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But, order and balance were never really restored. Instead, the system slowly transitioned toward a multipolar era. For the United States to survive, then, it needed to do one of two things: in the near-term, it needed to reorient its entire strategic posture away from full-scale global dominance and toward a more realistic approach. A grand strategy based on restraint and balance-of-power is vital.

In the long-term, however, the United States needed to engage in a full-scale strategy for catapulting our economy into the next century, as we did from 1978 until the 1990s. You see, until 1978 most people in the West firmly believed that the Soviet Union would defeat the United States in the Cold War. The Soviets themselves were convinced that they could best the West in a war–even one that involved a nuclear exchange. Yet, by 1978–and definitely by the time that the Reagan Administration enacted its historic deregulation and tax cut policies–the American economy was unleashed as never before, and the dividends were not just paid to the private sector, but they were widely experienced in the military sector as well.

For the United States to regain a truly dominant footing globally, then, it needs to shore up its economic position, and create the opportunities necessary to push the economy forward–not just in the world of bits, but in the world of atoms. Computer science is an important aspect of our society–as is the financial sector. But, these are not the only areas of importance (nor are they the things that will allow for the United States to leapfrog a fierce competitor like China). It is true that the sciences are the key, but things like biology, chemistry, physics, astrophysics, geology, electrical engineering, mechanical engineering–the classic subjects that are the foundations of the STEM (Science, Technology, Engineering, and Math) fields.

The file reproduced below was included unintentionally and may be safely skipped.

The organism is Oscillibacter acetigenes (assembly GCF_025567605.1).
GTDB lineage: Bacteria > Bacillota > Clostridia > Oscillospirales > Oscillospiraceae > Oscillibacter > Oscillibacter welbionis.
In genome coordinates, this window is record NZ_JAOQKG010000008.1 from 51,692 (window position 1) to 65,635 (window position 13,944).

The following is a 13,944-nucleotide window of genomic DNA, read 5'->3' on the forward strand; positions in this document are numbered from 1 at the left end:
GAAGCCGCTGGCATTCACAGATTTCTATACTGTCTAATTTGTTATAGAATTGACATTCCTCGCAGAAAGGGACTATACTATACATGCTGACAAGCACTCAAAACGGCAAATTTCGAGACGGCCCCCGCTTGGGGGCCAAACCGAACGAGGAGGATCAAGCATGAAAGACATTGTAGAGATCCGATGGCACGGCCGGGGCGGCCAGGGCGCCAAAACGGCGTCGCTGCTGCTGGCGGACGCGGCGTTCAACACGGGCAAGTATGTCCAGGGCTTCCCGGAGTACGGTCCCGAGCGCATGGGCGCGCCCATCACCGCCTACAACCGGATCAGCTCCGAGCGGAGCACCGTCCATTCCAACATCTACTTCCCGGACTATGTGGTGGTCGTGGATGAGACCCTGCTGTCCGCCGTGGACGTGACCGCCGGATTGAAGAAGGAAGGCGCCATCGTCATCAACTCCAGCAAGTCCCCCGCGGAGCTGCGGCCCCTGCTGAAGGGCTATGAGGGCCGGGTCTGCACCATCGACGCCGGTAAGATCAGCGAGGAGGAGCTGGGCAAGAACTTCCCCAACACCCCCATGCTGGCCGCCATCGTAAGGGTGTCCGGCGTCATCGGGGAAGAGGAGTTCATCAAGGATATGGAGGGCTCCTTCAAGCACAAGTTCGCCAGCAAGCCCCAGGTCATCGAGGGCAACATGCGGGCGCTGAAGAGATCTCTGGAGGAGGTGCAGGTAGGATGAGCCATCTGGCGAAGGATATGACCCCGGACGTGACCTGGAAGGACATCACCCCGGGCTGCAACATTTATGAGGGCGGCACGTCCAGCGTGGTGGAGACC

One thing should be certain, though: the unipolar world is over (for now) and the United States is falling behind its competitors (particularly China). It must therefore quit being pulled into unnecessary conflicts; stabilize the world system as best it can; and focus on investing and developing the tools needed to leapfrog the world as the United States did during the Reagan years.